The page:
When I first saw these at Alden Jewell’s Flickr page, I had a momentary doubt as to whether they were really from 1928. The graphics, especially the lettering for the title is so snappy; it reminds me more of something from the sixties. But Alden took the original scans from the magazines they ran in himself, so there’s no doubt about their provenance.
I’ll show you a couple of other ads from that same period as a contrast.
This is the other one in the series.
Here’s one for a REO, from 1928.
And a Cadillac from the same year. Nice renderings, but a lot more conservative stylistically.
There’s a certain Bruce McCall ( https://www.newyorker.com/culture/culture-desk/my-life-in-cars ) character to that Chrysler ad. Very neat.
I also like the Cadillac ad. The impossibly thin and tall rendering of the female form in the 20s fascinates me. As does a golf course where there are no golf carts to be seen. (Although I do fear for whatever golfers might be crossing the road ahead of the car in the picture. I wish that driver would keep her eyes on the road…)
Great article, thanks…
Very Art Deco! Chrysler was kind of the “high-tech” car of its day, so it doesn’t surprise me that it was aiming for a younger, hipper demographic. The ad says it all: “A car of today for the sophisticated tastes of today!”
After years of looking at ads of this era and doing some other research, it amazes me how much the palate of popular colors in the 1920s was picked up again in the late 60s and the 70s with the earth tones and autumnal colors.
In another one of your great posts featuring illustrations (versus photos) someone mentioned that the illustrations gave the product the advantage of exaggerating the benefits of the product. Of course today computers can transform anything. The Imperial ad seems to be more FORWARD LOOK 😉 ing than the others ! 😎
Damn computers, as I said, they can mess up anything 🤮. Even double post! 😠 😡 😤 😣
I wonder who/what agency was responsible for that! Although I have a strange feeling the campaign wasn’t well-recieved by the public at the time in a too-far-ahead type way.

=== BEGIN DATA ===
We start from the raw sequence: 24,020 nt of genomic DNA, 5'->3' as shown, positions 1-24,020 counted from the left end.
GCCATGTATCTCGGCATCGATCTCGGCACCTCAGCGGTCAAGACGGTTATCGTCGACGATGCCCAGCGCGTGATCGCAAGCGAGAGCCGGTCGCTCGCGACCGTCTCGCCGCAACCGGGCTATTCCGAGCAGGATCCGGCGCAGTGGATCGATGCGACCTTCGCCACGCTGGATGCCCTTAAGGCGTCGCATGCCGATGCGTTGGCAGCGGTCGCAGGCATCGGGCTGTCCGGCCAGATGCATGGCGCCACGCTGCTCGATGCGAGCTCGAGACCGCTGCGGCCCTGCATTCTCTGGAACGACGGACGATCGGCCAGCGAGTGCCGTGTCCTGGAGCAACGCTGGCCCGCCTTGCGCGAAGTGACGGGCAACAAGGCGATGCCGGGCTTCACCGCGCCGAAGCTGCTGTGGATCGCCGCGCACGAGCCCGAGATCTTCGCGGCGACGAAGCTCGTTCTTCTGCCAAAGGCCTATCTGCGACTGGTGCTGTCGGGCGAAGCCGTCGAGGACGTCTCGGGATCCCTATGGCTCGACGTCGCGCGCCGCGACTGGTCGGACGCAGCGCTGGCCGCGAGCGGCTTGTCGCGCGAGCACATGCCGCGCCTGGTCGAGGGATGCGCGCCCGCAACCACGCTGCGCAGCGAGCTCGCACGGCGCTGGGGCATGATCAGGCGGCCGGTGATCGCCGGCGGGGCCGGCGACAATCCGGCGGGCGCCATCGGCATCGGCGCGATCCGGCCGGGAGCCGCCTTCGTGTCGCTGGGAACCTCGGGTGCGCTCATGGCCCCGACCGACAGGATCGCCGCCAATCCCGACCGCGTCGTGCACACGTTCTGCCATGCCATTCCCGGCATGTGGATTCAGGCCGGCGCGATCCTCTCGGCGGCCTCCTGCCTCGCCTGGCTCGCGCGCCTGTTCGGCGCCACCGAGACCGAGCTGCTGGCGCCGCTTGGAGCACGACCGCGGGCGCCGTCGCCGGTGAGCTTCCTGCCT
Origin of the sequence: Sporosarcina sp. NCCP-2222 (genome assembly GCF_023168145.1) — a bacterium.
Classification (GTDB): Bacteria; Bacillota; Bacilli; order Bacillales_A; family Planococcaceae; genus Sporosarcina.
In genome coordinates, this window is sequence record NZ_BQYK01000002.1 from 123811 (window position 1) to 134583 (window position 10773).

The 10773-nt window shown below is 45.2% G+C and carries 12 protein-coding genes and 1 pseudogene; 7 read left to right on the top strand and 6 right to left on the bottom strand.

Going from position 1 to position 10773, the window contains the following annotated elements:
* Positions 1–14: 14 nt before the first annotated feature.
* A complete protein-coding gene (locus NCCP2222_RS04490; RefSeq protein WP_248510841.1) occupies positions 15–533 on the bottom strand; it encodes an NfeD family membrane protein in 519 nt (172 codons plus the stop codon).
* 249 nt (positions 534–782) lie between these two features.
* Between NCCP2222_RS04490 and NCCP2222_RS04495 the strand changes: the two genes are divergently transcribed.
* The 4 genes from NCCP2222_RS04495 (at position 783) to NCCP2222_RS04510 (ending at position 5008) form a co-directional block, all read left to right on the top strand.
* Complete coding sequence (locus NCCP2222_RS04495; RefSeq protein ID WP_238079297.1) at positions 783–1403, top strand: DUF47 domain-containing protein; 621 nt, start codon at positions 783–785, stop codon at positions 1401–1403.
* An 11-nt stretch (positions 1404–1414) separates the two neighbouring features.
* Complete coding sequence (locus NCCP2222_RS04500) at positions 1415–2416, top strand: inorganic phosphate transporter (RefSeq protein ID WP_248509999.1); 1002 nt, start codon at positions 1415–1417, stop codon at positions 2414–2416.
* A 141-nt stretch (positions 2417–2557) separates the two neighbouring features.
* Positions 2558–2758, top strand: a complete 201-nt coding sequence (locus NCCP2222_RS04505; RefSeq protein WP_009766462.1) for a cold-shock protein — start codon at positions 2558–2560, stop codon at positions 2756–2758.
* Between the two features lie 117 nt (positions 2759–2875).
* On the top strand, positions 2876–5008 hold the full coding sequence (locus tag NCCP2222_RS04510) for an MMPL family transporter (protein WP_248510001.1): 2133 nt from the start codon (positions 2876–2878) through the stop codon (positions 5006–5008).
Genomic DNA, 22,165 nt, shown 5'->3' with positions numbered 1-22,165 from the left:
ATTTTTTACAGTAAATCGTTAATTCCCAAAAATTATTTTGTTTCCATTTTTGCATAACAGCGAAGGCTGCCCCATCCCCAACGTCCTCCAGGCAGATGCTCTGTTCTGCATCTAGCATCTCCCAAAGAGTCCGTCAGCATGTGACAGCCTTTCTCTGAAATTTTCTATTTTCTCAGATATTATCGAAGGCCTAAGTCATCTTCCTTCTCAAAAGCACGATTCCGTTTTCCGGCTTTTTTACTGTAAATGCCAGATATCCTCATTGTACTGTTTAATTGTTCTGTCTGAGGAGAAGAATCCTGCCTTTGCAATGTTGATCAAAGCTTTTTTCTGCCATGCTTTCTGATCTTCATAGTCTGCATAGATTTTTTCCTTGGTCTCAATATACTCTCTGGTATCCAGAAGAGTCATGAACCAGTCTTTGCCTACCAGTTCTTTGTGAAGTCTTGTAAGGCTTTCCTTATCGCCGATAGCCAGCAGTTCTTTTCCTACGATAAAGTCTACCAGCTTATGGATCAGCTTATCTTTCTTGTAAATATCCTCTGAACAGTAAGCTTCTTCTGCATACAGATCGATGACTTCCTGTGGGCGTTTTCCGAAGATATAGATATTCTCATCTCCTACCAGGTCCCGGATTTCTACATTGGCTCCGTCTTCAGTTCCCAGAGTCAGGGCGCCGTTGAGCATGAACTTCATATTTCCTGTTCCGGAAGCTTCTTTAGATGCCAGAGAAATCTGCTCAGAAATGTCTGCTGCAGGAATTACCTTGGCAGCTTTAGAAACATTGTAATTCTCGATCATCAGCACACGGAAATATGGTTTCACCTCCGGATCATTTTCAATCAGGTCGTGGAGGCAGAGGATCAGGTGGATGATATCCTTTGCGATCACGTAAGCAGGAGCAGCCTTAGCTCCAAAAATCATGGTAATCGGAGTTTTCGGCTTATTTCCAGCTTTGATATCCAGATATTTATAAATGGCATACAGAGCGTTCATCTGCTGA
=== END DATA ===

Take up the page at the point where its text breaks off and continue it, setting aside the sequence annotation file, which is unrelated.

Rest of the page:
That Cadillac ad is bizzare… is the car rendered out of proportion with the occupants that the strange elongated torso and short legs of the bystanders correlate to the necessary body type to drive tha car as shown?
Look closely at the traffic light in the first ad – green on top, red on bottom! Coincidentally (?) in that very year (1928) the same configuration was put up in the heavily Irish neighborhood of Tipperary Hill in Syracuse, New York.
The history is quite interesting:
It always surprises me to see advertising that’s more “casual” (for lack of a better word) than what’s typical of their time. Coincidentally, the Chrysler 80 ad is on eBay right now: https://www.ebay.com/itm/303819301460?hash=item46bd0aa254:g:41cAAOSwsaZf3-pB&amdata=enc%3AAQAIAAAA8IIAOVxJPIUkzuJsvfZ57derL3ctaV7xWpkUlfmIFiEI4H6ZxZenqu5mrrIRVCOEhUdGMSJQBV%2FTSn6%2BkMPEN8SEUK%2F7dGWcgMqBq0SjxKog52fUfuG4kUBMWZKcuboAtjQk1WGtCnYKCEtNDdUF79zhqRbV%2BVsKn8a%2B2w%2BCidoeY837fp28dzsvAegGhvA33w7vTlVeX5pfaHs7xT2OA8fQeZP5yT0%2F5EDh3t9rfoZ95jeWUAEaUQLFrYxa3hLKNWmII8n4KeKbT6QyXRbl%2FDIOdsK%2B6ZyauTruEnHDqb%2BMPu7jk0eQ2bIyMz%2Fm%2FUIiYg%3D%3D%7Ctkp%3ABk9SR7DK2_T3YQ
I assume(d) that the typeface was designed by the artist and lettered in—rather than an off-the-shelf type-foundry product—but I wish I could be sure. Here’s **something** like it from 1902, but I wish I could find a real match:
What a great ad. My mother’s aunt Sophie drove one of these and she really was sophisticated. My mother grew up in a small town in southwestern Ontario and lived there until 1933. Sophie lived in Toronto, which is about 130 miles away, so a significant drive in the late 20s. She used to come and visit them driving herself in her Chrysler Imperial. She would have been in her 50s at the time (born in 1870). The car certainly impressed my mother as a child, enough that she would tell me story 40 years later. My mother had 17 aunts but Sophie was her favourite, and I can understand why. I only met her a couple of times, as she died when I was 18, but she makes the top of my list partly because of the Imperial.
Unfortunately I have never seen a photo of the car. Sophie and her husband were well known in Toronto so I thought I might be able to find a photo online, but so far no luck. There are lots of pictures of both of them, but never with a car in sight.
In the Cadillac advert I like the caddie leaning against a tree looking wistfully at the car as it drives by .
The bold color contrasts and “pencil drawn”, aspects remind me of the “Plymouth Cricket” ads. ((magazine ones that is))
When I first looked at this writeup earlier today, I didn’t appreciate how top-of-the-line that Chrysler 80 was, these prices being $48K–118K in 2023 (= for an elite, fashion-minded, theater-going buyer). Was this perhaps a FORTUNE magazine ad?
These are wonderful ads; I think I could stare at them for hours and not get tired of it.
Those Imperial ads – with their graphics, colors and typefaces – are so extraordinary that they look almost like modern imitations of vintage art deco ads, the kind folks can buy as big posters for their rec room.
The language in these ads also speaks to a more sophisticated time. The RED ad manages to incorporate gaiety, vanquished, lusting, swaggering and debonair…to name a few!